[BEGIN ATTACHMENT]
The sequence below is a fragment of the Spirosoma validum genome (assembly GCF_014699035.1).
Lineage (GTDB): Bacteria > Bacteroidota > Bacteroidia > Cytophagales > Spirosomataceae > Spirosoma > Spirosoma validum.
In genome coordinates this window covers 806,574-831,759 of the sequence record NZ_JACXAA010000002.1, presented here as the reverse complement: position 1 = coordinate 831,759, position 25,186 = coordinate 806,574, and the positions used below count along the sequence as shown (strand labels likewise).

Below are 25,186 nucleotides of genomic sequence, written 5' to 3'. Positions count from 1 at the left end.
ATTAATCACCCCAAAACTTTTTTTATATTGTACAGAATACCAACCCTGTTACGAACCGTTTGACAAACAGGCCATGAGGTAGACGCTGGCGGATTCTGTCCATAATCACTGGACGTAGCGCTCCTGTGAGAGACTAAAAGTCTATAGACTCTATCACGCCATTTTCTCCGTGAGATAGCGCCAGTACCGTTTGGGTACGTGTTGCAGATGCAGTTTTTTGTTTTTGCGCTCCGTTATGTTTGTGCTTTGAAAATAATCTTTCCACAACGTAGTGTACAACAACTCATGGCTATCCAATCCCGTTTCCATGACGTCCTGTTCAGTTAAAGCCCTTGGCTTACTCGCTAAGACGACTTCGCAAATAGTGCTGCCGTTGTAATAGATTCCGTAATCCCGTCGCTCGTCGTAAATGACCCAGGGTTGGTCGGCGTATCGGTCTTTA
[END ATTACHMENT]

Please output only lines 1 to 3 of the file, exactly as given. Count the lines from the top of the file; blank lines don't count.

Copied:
The sequence below is a fragment of the Spirosoma validum genome (assembly GCF_014699035.1).
Lineage (GTDB): Bacteria > Bacteroidota > Bacteroidia > Cytophagales > Spirosomataceae > Spirosoma > Spirosoma validum.
In genome coordinates this window covers 806,574-831,759 of the sequence record NZ_JACXAA010000002.1, presented here as the reverse complement: position 1 = coordinate 831,759, position 25,186 = coordinate 806,574, and the positions used below count along the sequence as shown (strand labels likewise).